Tiger McKee

Shootrite Firearms Academy

Aimpoint PRO Optic

At SHOT I saw Aimpoint’s new PRO (Patrol Rifle Optic) red-dot sight. I like Aimpoint’s sights, and use them on my AR’s, so when I got a sample of the PRO I hit the range.

The PRO looks like Aimpoint’s M3 series, and has the same quality you expect with all their other products. It runs on a DL 1/3N battery, which provides you with something like 3 years of battery life. Now, when they talk about battery life, keep in mind this is with a fresh battery under ideal temperature and other conditions, and at setting number _.

In real life you’ll have to replace the battery more often, especially if you use it. But the point is you can turn the sight on, leave it on, and change out the battery according to what you figure out is life expectancy for your application.

Since you can leave the sight on all the time, Aimpoint has outfitted the PRO with a clear rear lens cap. The front cap is still black, but the beauty of working with the red-dot, which allows you to keep both eyes open, is that even if the front cap is shut you can still acquire a target quickly, and if necessary make surgical shots. When you have the opportunity then you can flip up the front cap and dial in the intensity level of the dot.

It has six daylight settings, one extra bright, and four for NV kit, with the correct lens coating, and will work with the 3X magnifiers. The dot is two moa, which I prefer because it’s small enough to make accurate hits at extended distances if necessary.

If you want a bigger dot turn up the brightness, make the dot flare out some, and it appears larger. For me the four moa dot is a little big for headshots at one hundred yards. Regardless of what you use, with dots it’s important to make sure the shots are going into the center of the dot when zeroing your rifle.

The PRO comes with a mount and spacer for attaching the sight to your flattop AR. For shotguns or subguns you’ll need to remove the spacer. The mount has a large knob for tightening, with a preset tension for the proper torque for securing the sight. This makes it sort of fool proof.

The best part of the new sight? The price. I’ve found it for sale for $400, which is a good deal for a great sight, with mount, and with spacer. All you have to do is install the battery, clamp it on the rifle, and zero it. Then make sure to practice so you have the proper skills to use it, especially stuff like using the sight as a rear aperture in conjunction with the front sight in case the red-dot stops working.

Good kit is necessary. Practice is mandatory. And remember, technology can never replace skill.

February 15, 2011 Posted by | AR-15, Gear | Leave a comment

Health Care, 2011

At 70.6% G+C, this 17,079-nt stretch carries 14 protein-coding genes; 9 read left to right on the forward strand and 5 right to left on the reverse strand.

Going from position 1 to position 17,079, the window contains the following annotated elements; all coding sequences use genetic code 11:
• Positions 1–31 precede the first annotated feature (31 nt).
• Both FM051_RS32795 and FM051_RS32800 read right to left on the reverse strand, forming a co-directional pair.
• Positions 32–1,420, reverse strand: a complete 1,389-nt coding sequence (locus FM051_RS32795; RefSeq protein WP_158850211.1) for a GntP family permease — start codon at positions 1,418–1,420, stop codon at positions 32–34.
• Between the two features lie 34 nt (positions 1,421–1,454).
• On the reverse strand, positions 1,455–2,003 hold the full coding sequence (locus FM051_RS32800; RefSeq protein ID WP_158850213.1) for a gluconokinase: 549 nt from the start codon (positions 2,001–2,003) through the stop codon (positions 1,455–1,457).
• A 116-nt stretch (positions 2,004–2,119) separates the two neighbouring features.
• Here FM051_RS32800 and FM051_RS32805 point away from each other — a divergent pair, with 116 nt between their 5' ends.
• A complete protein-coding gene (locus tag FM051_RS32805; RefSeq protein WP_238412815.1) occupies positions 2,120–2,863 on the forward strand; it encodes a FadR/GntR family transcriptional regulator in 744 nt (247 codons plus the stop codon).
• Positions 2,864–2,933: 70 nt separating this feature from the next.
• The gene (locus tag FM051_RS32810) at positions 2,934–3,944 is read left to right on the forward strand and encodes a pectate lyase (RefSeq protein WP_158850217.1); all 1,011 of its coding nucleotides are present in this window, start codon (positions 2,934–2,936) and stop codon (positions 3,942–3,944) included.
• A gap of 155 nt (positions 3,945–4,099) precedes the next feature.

New-year’s resolutions are a common practice, and a lot of these pledges focus on improving our health. Plus these days it’s hard to swing a cat without hitting someone discussing the health care programs that are such a hot political issue. My favorite individual health care program, which is very affordable, is personal defense, protecting yourself and family from illnesses delivered by two legged carriers. 

Eventually we’re all going to perish from one thing or another; the list of “natural” death causes is a long one. Some of these illnesses, when treated promptly, can be cured. The key is applying the corrective measures in a timely fashion. The same is true of violent threats. If you don’t do something to fix the problem, quickly, then you’re going to end up hurtin’.

The key to your health care program against violent aggressor is to plan in advance. It’s sort of an insurance program, a system that allows you access to the care you need without delay. And like insurance, you have to pay in advance. After you get sick it will be hard to buy an insurance policy.

So this means getting a good weapon, one that suits your needs. You may require several types to fulfill all your requirements. You may go through a couple of different type weapons until you discover satisfaction. Along with weapons goes all the related gear such as quality holsters, mags and that type stuff. If you’re already good to go on this you’re ahead of the game.

Step next – get training, an introduction to the skills needed on how to properly use these tools. Too many people simply buy a weapon and then assume that when attacked they’ll just shoot their attacker. There is a lot more to fighting with a firearm than just shootin’. And there’s normally very little time involved in the fight, so you probably won’t have time to pickup the necessary skills under pressure.

After getting training it’s time to practice, learning through repetition. Just remember that practice isn’t just going to the shooting range, where all you can do is shoot, and firing groups at a round bulls-eye. You need to move, use cover, work from various positions, including from the ground, and manipulate your weapon under a different conditions, like in the dark. If you don’t have a place to do this live fire then work on these skills dry.